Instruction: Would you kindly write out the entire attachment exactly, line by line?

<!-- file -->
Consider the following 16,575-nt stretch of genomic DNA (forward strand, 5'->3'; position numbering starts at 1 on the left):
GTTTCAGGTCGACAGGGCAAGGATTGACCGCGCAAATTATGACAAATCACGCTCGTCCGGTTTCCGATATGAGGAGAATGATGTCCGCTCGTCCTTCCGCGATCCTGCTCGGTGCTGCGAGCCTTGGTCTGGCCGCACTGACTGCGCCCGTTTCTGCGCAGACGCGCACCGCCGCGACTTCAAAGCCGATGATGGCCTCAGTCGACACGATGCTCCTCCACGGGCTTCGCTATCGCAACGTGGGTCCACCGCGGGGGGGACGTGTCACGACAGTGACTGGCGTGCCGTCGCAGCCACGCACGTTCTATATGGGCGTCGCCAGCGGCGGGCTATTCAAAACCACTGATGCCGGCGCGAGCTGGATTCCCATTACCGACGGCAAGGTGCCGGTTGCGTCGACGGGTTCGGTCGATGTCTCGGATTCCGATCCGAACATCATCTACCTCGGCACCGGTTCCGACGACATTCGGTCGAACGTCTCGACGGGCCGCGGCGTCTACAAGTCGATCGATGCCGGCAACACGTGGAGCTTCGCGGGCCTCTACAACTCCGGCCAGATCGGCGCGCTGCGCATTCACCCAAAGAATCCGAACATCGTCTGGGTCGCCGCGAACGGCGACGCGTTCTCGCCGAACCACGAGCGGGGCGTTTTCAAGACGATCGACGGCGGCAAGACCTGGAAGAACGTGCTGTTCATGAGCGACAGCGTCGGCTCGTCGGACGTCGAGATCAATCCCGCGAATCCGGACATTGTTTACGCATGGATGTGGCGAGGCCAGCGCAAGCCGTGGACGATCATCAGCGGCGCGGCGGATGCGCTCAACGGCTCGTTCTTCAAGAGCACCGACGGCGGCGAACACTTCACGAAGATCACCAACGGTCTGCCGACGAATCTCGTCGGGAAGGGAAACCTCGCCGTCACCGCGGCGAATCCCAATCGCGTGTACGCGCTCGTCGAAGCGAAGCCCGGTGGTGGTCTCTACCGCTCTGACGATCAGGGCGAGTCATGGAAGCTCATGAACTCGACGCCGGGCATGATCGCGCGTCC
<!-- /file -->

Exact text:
Consider the following 16,575-nt stretch of genomic DNA (forward strand, 5'->3'; position numbering starts at 1 on the left):
GTTTCAGGTCGACAGGGCAAGGATTGACCGCGCAAATTATGACAAATCACGCTCGTCCGGTTTCCGATATGAGGAGAATGATGTCCGCTCGTCCTTCCGCGATCCTGCTCGGTGCTGCGAGCCTTGGTCTGGCCGCACTGACTGCGCCCGTTTCTGCGCAGACGCGCACCGCCGCGACTTCAAAGCCGATGATGGCCTCAGTCGACACGATGCTCCTCCACGGGCTTCGCTATCGCAACGTGGGTCCACCGCGGGGGGGACGTGTCACGACAGTGACTGGCGTGCCGTCGCAGCCACGCACGTTCTATATGGGCGTCGCCAGCGGCGGGCTATTCAAAACCACTGATGCCGGCGCGAGCTGGATTCCCATTACCGACGGCAAGGTGCCGGTTGCGTCGACGGGTTCGGTCGATGTCTCGGATTCCGATCCGAACATCATCTACCTCGGCACCGGTTCCGACGACATTCGGTCGAACGTCTCGACGGGCCGCGGCGTCTACAAGTCGATCGATGCCGGCAACACGTGGAGCTTCGCGGGCCTCTACAACTCCGGCCAGATCGGCGCGCTGCGCATTCACCCAAAGAATCCGAACATCGTCTGGGTCGCCGCGAACGGCGACGCGTTCTCGCCGAACCACGAGCGGGGCGTTTTCAAGACGATCGACGGCGGCAAGACCTGGAAGAACGTGCTGTTCATGAGCGACAGCGTCGGCTCGTCGGACGTCGAGATCAATCCCGCGAATCCGGACATTGTTTACGCATGGATGTGGCGAGGCCAGCGCAAGCCGTGGACGATCATCAGCGGCGCGGCGGATGCGCTCAACGGCTCGTTCTTCAAGAGCACCGACGGCGGCGAACACTTCACGAAGATCACCAACGGTCTGCCGACGAATCTCGTCGGGAAGGGAAACCTCGCCGTCACCGCGGCGAATCCCAATCGCGTGTACGCGCTCGTCGAAGCGAAGCCCGGTGGTGGTCTCTACCGCTCTGACGATCAGGGCGAGTCATGGAAGCTCATGAACTCGACGCCGGGCATGATCGCGCGTCC